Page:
Because of the position of the bar, the jams started to become a public event. People from outside were just passing by to drink some beer and accidentally got into this strange music-creating process. Once, I was playing on the stage, looking at the drummer and trying to catch the groove. Somebody started to sing; the music was going really well and started to rise slowly. When I turned to the public, there was already a huge crowd of people dancing. The whole place was packed and this was happening because of us – it was an amazing feeling.
At the moment, we have 126 musicians in a Jam chat and our own summer festival – Forest Rock. I think it’s a pretty good result for a community started by several people. Aside from private jams, some of our projects include preparing our own material, playing gigs, and recording EPs. I’m also glad to say that we collect donations from jams for fellow musicians to help them in hard situations, such as losing a job, losing a parent, or having health issues. So, this is more than just the music.
Looking at my other activity, I also love Sailing. My interest began several years ago, when I finished a motorcycle journey through India. After that ended, I wanted to continue but maybe try some other type of transport. Old fishing boats grabbed my attention, so I told my friend that we should try to get one. I currently own a Nord 80 MKII designed by Olle Enderlein. It is almost 90 metres long with an MD7a Volvo Penta diesel engine – I think the manufacture date is around 1978-1980.
I have sailed in Greece, Spain, Portuguese, and France. But my favourite place to visit on a sailboat is the southern Finnish archipelago, because of the water passages between small islands, the random morning places near rocks, and the amazing nature.
What I love the most about sailing are the possibilities that it gives to you. Your life will never be the same if you will buy your own sailboat and start sailing: new friends, new responsibilities, and a lot of new knowledge that will shift your mindset.
I made the mistake of thinking that my skill-set as a developer would not be useful on a sailboat at all. But now, I have an onboard computer there, based on Raspberry Pi and Openplotter OS. There are several sensors installed on the sailboat, so I can collect all this data and share it through NMEA on my iPad, show statistics in Grafana, or just send an alarm through a telegram bot in case my main battery charge is too low. In other words, it’s a lot of fun.
But there are other things that you have to do, and you will have to learn them all. If there is an old diesel engine on the boat, then you have to know how to fix it on the way in case of danger. Or what size wires need to be connected to a new radio, and what fuses you need to use. Or how to varnish wooden doors properly, so that they will survive several years more.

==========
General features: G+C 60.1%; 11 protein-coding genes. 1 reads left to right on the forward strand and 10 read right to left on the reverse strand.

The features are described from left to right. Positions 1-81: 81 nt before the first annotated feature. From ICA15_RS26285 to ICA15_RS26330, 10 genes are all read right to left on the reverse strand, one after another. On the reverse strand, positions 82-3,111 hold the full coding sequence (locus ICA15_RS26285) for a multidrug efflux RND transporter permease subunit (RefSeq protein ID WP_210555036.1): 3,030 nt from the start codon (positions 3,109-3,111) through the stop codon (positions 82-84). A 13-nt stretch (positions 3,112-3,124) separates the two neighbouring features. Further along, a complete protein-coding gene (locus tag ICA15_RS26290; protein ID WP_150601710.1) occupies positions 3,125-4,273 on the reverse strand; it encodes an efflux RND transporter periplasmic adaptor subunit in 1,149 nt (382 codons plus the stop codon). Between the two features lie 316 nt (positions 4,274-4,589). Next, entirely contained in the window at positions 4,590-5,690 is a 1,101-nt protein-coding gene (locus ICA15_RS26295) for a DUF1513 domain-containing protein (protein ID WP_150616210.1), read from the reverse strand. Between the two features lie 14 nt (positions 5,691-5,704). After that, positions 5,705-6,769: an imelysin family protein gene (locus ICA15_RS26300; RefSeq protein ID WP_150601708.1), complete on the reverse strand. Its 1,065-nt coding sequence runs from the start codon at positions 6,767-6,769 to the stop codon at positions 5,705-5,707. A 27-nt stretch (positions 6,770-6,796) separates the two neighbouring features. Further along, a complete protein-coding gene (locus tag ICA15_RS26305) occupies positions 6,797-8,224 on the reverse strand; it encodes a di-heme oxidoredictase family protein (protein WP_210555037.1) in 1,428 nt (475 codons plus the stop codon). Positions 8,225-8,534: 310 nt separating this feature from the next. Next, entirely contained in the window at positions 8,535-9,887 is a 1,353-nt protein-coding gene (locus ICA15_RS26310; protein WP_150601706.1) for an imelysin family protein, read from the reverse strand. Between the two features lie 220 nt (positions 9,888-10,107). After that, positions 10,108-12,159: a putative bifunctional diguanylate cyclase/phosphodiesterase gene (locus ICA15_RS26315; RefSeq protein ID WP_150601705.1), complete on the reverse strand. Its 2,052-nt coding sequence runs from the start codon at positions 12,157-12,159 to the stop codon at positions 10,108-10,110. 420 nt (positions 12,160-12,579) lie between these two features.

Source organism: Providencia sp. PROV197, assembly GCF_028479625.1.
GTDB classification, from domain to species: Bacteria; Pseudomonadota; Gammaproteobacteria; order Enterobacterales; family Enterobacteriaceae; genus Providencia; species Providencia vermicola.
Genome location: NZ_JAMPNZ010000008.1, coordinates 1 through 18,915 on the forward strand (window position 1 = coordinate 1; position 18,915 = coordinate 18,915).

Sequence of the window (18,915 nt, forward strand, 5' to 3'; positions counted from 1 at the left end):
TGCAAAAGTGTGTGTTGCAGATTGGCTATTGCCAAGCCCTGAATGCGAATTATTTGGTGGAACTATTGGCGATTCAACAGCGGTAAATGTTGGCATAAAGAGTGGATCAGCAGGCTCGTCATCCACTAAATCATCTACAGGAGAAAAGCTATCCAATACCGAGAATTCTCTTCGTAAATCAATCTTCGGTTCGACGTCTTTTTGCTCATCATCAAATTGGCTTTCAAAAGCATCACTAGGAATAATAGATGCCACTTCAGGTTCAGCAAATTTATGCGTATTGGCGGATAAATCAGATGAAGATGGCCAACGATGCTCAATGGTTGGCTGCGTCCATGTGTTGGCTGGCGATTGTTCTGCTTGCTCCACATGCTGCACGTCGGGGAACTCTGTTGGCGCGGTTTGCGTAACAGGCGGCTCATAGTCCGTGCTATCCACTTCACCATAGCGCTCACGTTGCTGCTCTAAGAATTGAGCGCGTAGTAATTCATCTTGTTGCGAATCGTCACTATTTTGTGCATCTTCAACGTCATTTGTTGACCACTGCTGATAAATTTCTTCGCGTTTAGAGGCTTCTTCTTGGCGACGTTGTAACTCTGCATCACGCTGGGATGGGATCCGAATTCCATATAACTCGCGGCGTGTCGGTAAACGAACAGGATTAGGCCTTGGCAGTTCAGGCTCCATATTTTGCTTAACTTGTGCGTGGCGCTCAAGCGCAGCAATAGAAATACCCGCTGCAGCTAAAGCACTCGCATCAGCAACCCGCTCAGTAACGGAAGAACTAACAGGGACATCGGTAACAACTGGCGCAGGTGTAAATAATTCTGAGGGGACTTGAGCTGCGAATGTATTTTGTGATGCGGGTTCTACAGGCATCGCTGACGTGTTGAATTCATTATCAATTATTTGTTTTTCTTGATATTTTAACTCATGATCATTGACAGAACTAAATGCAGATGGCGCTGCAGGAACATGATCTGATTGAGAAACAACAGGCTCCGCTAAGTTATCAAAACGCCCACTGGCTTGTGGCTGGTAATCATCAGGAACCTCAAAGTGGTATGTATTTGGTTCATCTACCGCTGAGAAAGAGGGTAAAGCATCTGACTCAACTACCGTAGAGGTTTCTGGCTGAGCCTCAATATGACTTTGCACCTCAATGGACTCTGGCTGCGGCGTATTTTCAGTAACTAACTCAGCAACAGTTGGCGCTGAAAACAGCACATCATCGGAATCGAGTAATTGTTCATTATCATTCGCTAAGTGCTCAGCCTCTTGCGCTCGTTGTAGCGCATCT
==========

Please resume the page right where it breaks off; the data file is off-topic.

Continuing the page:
And here I only mentioned one side of sailing, but there are others: being a skipper, for example. It’s not only about giving orders and drawing a route on a map, but educating people, managing conflicts, delegating, and taking responsibility while being in constant exhaustion.
I’ve had some great experiences and magical moments while sailing:
- Sailing along Portugal on a dark night and seeing all this bright green plankton that start to glow around the sailboat.
- Swimming with dolphins, holding the ladder of the sailboat at 5-6 knots speed.
- Seeing how one of your sailing teammates accidentally sprayed a two-billion-dollar neighbouring yacht with waste from the black water tank because of a clogged toilet!
- My friend recently asked me to join him on a cross-Atlantic journey on his sailboat this December. I think it could be a nice milestone to achieve and would create another magic moment.
I’ve recently combined my Music & Sailing. We were doing food and equipment delivery for a special kids camp. First, the organisers invited us as musicians, but as soon as the ferry tickets were out, they asked us to also help with the delivery: 200kgs of potatoes, fruits and vegetables, a couple of cameras, a full drum-set, and surfing gear that took almost all the inner space of my small sailboat.
Arranging the band for the performance was also fun. We just gathered the people who were around from the jam group – no rehearsals, just straight to playing after 5 hours of the sailing trip.
People were very inspired, especially when they realised that we just creating music on the spot and were never supposed to play with this line-up. Kids immediately created a name for a band: ChupaChups band, which was really fun and fit us well, because we had those lollipops in our mouths while we were playing that part of the performance!
I think that both my pastimes have been a benefit to my technological career. They give me a new perspective, especially when communicating with other people. In IT, we are sometimes in closed circles of technical fellows. Music and Sailing give me the ability to meet other people and make new friends who see the world in a different way.
My advice to anyone interested in music or sailing is that a constant learning process will lead to amazing results, but don’t forget to have some fun along the way!
There is always more than tech. Trying something new from different fields is a healthy way of living. By sharing our passions, we are helping other people to see new opportunities and also helping society itself, which I think is really important.